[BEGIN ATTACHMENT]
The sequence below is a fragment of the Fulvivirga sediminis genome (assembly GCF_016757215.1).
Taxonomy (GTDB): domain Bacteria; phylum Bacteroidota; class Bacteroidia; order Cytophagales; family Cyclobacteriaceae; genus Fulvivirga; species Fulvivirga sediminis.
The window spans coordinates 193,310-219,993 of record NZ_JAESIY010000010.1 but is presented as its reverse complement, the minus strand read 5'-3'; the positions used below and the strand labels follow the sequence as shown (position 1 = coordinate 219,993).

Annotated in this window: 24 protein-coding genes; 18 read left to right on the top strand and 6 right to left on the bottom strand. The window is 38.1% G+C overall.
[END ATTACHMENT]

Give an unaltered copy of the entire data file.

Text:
The sequence below is a fragment of the Fulvivirga sediminis genome (assembly GCF_016757215.1).
Taxonomy (GTDB): domain Bacteria; phylum Bacteroidota; class Bacteroidia; order Cytophagales; family Cyclobacteriaceae; genus Fulvivirga; species Fulvivirga sediminis.
The window spans coordinates 193,310-219,993 of record NZ_JAESIY010000010.1 but is presented as its reverse complement, the minus strand read 5'-3'; the positions used below and the strand labels follow the sequence as shown (position 1 = coordinate 219,993).

Annotated in this window: 24 protein-coding genes; 18 read left to right on the top strand and 6 right to left on the bottom strand. The window is 38.1% G+C overall.